Part 2: Deriving Reliability Functions
In last month's Reliability Basics, we took a look at the mathematical function that is the basis for many useful reliability and life data metrics, the probability density function, or pdf. The pdf function is essentially a continuous form of a histogram, which is a bar chart that characterizes the relative frequency of an occurrence. In this month's article, we will look at how the pdf is used to derive other frequently-used life data metrics.
The probability that the random variable X takes on a value in the interval [a, b] is the area under the pdf from a to b, or:
In the terms of life data analysis, the above equation describes the probability of a failure occurring between two different points in time. However, this sort of information is required infrequently at best. What would be of greater interest would be the probability of a failure occurring before or after a certain time. If a were equal to zero, the above equation would return the probability of a failure occurring before time b. This introduces the concept of the cumulative distribution function, or cdf. As the name implies, the cdf measures the cumulative probability of a failure occurring before a certain time. The equation for the cdf is given by:
Note that the lower limit is given as zero or negative infinity. The value of the lower limit varies from distribution to distribution. For example, the normal or Gaussian distribution has a lower limit of negative infinity, while the Weibull distribution has a lower limit of zero. Note that the value of the cdf always approaches 1 as time approaches infinity. This is because the area under the curve of the pdf is always equal to 1, and the cdf is essentially measuring the area under the pdf curve from zero to the point of interest. The following graphic shows the relationship between the pdf and the cdf.
Looking at the definition of the cdf, it should be apparent that this function would have a direct application to life data analysis. This function returns the probability of a failure occurring before a certain time. Another useful function is the one that provides the probability of a failure occurring after a certain time. Note that the cdf measures the area under the pdf curve up to a given time, and that the area under the pdf curve is always equal to 1. Given these concepts, subtracting the cdf from 1 would result in the probability of a failure occurring after a given time. This is the widely-used reliability function. Accordingly, the cdf is also known as the unreliability function, and is represented by the function Q(T).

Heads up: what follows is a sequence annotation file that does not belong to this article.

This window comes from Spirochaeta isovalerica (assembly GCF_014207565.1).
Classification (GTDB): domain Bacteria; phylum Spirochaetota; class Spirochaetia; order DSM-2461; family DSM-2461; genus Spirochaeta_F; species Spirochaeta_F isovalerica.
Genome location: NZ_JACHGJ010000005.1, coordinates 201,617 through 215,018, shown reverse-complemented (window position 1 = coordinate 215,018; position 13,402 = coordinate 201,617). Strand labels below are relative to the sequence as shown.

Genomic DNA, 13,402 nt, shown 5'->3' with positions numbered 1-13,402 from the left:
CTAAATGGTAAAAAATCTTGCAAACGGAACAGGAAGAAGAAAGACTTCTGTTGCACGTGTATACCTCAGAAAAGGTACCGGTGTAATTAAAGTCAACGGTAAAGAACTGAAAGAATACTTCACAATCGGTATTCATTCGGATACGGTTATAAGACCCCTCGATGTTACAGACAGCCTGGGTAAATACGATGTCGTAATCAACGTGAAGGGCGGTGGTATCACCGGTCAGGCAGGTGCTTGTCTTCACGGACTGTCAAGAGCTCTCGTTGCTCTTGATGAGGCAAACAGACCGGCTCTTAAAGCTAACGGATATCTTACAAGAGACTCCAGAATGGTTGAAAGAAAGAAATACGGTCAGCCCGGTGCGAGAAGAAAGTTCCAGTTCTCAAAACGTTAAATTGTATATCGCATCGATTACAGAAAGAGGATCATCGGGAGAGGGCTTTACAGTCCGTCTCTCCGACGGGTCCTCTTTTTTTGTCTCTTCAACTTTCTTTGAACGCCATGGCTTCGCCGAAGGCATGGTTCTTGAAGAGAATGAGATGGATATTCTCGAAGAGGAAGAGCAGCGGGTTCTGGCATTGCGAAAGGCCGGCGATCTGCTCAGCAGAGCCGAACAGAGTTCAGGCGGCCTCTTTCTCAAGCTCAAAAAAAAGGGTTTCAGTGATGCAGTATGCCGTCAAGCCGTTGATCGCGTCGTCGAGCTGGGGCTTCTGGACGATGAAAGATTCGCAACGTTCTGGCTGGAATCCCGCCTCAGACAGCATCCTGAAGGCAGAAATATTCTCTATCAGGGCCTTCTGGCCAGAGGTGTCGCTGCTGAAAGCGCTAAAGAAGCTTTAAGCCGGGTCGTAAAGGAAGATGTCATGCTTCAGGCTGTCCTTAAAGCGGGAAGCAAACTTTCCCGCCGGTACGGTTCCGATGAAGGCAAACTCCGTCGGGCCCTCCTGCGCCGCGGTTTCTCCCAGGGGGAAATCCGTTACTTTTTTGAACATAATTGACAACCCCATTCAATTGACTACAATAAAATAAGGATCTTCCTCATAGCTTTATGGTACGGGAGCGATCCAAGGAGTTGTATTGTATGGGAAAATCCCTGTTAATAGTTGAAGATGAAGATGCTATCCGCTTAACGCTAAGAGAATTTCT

F(t) = Q(t) = 1 - R(t)
where R(t) is the reliability function. The reliability function can then be related to the pdf in the following manner:
Another function that can be derived from the pdf is the failure rate function. The failure rate function (also known as the hazard rate function) gives the instantaneous failure frequency based on accumulated age. Note that the failure rate is constant only for the exponential distribution; in most cases the failure rate changes with time. The failure rate function is defined by:
Thus, the failure rate function is simply the pdf function divided by the reliability function, and has the units of failure per unit time among surviving parts, e.g. one failure per month.
(Note that the gamma (γ) symbol that appears in the lower bound of some of the previous equations represents the location parameter that is found in some distributions. This is a parameter that effectively shifts the entire distribution by a value equal to the parameter value. This can be visualized as sliding the pdf curve along the x-axis of the plot.)
The mean life, or MTTF, is another widely-used function that can be derived directly from the pdf. The arithmetic mean or expected value is defined by:
Another function that can be derived from the pdf is that of the BX life. Originated in the ball bearing industry (hence the B), this metric provides the time at which X% of the population will fail, or the time for a corresponding unreliability of X%. For example, the B10 life is the time at which 10% of the population will fail. This metric is determined by solving the following equation for BX:
Where X is the fraction failing or unreliability expressed as a decimal.
The probability density function is the most important mathematical function in life data analysis. This single function fully characterizes the distribution it describes. The area under the pdf curve between two defined points on the x-axis gives the probability of an event occurring between those two points. This function can be used to derive other functions that are important to life data analysis, including the unreliability function, the reliability function, the failure rate function, the mean life function, and the BX function.
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